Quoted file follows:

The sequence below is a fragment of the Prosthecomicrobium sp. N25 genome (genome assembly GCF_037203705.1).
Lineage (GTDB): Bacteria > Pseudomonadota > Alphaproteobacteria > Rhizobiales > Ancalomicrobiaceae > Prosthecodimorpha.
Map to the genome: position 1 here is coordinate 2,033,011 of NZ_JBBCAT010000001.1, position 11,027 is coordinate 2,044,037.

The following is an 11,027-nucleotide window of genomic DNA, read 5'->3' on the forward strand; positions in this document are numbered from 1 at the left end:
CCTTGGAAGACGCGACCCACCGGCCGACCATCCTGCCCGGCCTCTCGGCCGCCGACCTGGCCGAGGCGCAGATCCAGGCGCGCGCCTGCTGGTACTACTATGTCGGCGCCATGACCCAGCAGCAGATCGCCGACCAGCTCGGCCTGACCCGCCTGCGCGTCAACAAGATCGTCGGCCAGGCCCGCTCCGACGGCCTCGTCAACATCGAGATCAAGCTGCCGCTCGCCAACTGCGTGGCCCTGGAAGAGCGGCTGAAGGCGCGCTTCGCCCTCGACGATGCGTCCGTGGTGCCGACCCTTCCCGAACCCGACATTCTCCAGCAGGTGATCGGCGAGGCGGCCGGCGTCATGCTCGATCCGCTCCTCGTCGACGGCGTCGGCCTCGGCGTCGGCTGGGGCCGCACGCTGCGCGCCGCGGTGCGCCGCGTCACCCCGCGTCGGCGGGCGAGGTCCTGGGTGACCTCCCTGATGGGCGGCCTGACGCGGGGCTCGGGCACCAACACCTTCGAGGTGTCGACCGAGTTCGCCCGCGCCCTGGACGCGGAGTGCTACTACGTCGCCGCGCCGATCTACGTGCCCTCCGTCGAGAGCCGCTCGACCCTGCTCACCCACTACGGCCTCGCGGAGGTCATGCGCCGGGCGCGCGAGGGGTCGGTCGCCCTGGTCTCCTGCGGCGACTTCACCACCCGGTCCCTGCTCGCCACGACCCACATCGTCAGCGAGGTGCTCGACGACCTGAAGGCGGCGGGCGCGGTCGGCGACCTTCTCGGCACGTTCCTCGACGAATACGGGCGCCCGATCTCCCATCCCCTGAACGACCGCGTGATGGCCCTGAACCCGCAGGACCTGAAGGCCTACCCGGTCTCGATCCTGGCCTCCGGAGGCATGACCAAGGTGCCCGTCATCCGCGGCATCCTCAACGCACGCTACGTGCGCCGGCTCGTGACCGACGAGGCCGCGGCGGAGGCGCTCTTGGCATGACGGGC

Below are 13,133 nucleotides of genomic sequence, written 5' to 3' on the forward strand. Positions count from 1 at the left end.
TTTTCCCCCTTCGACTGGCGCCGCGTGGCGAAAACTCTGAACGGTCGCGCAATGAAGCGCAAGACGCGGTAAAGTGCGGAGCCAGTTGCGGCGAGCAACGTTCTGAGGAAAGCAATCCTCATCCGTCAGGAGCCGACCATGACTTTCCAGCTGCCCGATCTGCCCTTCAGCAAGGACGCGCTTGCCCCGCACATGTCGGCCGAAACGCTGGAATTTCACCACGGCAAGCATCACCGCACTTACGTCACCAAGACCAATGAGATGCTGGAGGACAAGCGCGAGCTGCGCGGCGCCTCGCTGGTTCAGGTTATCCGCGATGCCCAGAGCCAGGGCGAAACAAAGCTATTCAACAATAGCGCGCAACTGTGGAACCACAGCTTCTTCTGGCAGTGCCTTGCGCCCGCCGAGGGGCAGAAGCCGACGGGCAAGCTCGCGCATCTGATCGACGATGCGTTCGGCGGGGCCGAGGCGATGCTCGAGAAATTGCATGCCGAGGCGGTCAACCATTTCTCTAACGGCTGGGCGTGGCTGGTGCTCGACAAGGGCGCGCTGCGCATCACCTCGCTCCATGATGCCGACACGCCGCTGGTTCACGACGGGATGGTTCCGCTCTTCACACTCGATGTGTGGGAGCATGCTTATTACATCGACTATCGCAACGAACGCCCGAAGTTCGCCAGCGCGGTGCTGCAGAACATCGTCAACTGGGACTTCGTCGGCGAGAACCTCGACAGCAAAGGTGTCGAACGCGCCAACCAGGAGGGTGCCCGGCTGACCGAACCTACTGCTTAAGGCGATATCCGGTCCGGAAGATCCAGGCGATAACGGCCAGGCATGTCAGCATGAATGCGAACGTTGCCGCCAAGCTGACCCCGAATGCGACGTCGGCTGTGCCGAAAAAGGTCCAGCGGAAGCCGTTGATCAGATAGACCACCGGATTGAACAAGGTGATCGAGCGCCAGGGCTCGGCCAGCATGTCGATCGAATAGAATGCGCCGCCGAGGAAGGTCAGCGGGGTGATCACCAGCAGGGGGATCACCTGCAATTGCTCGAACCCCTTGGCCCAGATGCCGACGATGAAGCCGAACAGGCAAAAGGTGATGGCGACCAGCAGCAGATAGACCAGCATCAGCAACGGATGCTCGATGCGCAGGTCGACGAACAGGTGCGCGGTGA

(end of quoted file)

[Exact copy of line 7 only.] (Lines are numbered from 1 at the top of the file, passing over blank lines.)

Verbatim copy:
TTTTCCCCCTTCGACTGGCGCCGCGTGGCGAAAACTCTGAACGGTCGCGCAATGAAGCGCAAGACGCGGTAAAGTGCGGAGCCAGTTGCGGCGAGCAACGTTCTGAGGAAAGCAATCCTCATCCGTCAGGAGCCGACCATGACTTTCCAGCTGCCCGATCTGCCCTTCAGCAAGGACGCGCTTGCCCCGCACATGTCGGCCGAAACGCTGGAATTTCACCACGGCAAGCATCACCGCACTTACGTCACCAAGACCAATGAGATGCTGGAGGACAAGCGCGAGCTGCGCGGCGCCTCGCTGGTTCAGGTTATCCGCGATGCCCAGAGCCAGGGCGAAACAAAGCTATTCAACAATAGCGCGCAACTGTGGAACCACAGCTTCTTCTGGCAGTGCCTTGCGCCCGCCGAGGGGCAGAAGCCGACGGGCAAGCTCGCGCATCTGATCGACGATGCGTTCGGCGGGGCCGAGGCGATGCTCGAGAAATTGCATGCCGAGGCGGTCAACCATTTCTCTAACGGCTGGGCGTGGCTGGTGCTCGACAAGGGCGCGCTGCGCATCACCTCGCTCCATGATGCCGACACGCCGCTGGTTCACGACGGGATGGTTCCGCTCTTCACACTCGATGTGTGGGAGCATGCTTATTACATCGACTATCGCAACGAACGCCCGAAGTTCGCCAGCGCGGTGCTGCAGAACATCGTCAACTGGGACTTCGTCGGCGAGAACCTCGACAGCAAAGGTGTCGAACGCGCCAACCAGGAGGGTGCCCGGCTGACCGAACCTACTGCTTAAGGCGATATCCGGTCCGGAAGATCCAGGCGATAACGGCCAGGCATGTCAGCATGAATGCGAACGTTGCCGCCAAGCTGACCCCGAATGCGACGTCGGCTGTGCCGAAAAAGGTCCAGCGGAAGCCGTTGATCAGATAGACCACCGGATTGAACAAGGTGATCGAGCGCCAGGGCTCGGCCAGCATGTCGATCGAATAGAATGCGCCGCCGAGGAAGGTCAGCGGGGTGATCACCAGCAGGGGGATCACCTGCAATTGCTCGAACCCCTTGGCCCAGATGCCGACGATGAAGCCGAACAGGCAAAAGGTGATGGCGACCAGCAGCAGATAGACCAGCATCAGCAACGGATGCTCGATGCGCAGGTCGACGAACAGGTGCGCGGTGA